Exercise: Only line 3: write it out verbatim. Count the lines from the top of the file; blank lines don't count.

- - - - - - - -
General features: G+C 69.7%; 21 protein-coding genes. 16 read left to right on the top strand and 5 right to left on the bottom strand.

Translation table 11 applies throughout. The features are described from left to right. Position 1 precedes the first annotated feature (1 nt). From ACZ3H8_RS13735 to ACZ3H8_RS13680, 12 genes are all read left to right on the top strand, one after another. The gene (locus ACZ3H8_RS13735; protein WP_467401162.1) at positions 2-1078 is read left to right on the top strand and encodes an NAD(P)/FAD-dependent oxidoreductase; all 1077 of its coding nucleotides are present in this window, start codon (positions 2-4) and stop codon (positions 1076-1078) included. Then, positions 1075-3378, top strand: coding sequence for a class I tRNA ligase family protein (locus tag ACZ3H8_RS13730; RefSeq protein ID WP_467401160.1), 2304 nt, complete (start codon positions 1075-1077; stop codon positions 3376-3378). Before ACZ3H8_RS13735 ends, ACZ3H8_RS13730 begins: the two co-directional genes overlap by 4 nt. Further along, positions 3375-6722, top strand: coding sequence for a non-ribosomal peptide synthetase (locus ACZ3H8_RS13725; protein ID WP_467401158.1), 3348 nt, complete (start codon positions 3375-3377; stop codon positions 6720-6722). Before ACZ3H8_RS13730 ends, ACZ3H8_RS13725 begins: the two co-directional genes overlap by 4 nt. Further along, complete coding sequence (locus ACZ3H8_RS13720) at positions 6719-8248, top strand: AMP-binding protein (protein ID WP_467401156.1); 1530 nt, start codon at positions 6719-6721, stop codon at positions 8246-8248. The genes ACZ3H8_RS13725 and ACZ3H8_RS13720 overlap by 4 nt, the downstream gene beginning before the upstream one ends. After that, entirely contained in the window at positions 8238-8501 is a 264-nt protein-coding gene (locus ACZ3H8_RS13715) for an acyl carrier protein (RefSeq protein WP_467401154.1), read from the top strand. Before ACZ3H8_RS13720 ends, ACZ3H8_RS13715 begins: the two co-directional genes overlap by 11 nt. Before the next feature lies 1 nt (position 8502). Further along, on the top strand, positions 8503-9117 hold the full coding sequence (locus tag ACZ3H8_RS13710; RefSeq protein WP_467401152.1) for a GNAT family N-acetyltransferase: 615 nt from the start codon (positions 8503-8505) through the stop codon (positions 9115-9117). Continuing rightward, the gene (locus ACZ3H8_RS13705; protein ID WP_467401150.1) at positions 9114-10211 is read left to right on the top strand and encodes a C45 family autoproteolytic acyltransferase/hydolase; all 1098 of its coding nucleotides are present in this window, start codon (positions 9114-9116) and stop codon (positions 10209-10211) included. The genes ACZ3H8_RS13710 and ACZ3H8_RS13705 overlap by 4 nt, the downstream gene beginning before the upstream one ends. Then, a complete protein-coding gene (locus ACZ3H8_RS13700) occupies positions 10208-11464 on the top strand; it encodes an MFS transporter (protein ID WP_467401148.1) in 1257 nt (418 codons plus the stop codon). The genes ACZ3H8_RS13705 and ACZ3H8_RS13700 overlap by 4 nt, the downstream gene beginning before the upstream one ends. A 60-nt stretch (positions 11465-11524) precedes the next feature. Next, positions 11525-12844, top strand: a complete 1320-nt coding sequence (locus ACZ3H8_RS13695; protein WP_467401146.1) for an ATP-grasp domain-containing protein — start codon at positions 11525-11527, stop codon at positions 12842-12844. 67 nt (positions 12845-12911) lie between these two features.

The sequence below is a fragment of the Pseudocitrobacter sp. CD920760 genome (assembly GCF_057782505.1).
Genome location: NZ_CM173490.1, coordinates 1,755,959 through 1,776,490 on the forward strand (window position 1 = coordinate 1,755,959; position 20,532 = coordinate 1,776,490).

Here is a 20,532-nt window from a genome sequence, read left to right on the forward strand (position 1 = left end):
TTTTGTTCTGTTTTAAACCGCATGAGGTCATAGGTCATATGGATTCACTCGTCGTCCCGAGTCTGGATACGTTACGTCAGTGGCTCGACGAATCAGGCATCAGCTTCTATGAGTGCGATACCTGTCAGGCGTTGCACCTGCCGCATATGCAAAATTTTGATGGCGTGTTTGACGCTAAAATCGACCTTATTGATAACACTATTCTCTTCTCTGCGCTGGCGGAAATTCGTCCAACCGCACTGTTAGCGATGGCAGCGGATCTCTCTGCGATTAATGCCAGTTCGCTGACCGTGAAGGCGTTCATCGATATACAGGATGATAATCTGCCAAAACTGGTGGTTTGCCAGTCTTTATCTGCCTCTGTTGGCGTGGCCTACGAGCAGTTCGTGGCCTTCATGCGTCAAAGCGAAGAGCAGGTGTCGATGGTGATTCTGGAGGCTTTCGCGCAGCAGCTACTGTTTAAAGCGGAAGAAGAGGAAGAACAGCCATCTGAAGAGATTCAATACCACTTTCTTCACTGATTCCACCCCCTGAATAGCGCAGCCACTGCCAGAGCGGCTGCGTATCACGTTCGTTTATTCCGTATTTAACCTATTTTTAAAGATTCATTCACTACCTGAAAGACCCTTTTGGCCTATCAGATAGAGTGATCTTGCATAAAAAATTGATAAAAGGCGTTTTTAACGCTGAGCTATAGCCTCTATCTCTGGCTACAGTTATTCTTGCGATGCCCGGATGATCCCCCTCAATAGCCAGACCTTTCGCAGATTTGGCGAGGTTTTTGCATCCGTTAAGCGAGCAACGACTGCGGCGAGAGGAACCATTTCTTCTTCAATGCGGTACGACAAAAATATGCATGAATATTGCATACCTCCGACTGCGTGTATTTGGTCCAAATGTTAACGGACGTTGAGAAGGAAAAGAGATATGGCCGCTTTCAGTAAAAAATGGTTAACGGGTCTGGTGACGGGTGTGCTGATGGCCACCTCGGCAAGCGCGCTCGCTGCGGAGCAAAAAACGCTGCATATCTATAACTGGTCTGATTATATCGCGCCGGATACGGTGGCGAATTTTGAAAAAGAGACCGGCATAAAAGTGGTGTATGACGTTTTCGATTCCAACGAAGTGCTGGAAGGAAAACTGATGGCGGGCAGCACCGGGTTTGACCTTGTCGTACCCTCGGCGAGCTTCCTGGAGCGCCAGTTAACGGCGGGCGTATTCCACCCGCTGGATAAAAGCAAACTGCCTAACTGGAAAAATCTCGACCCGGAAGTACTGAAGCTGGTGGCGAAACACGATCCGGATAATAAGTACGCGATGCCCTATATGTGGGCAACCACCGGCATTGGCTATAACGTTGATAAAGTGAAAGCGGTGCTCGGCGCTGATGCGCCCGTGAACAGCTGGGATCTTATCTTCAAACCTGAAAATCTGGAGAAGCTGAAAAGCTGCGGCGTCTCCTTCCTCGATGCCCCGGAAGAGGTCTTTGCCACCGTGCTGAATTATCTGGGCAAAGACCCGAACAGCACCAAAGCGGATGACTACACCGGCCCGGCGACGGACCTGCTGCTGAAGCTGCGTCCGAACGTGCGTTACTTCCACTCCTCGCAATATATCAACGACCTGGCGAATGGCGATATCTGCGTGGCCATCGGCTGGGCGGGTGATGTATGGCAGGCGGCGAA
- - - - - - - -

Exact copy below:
The sequence below is a fragment of the Pseudocitrobacter sp. CD920760 genome (assembly GCF_057782505.1).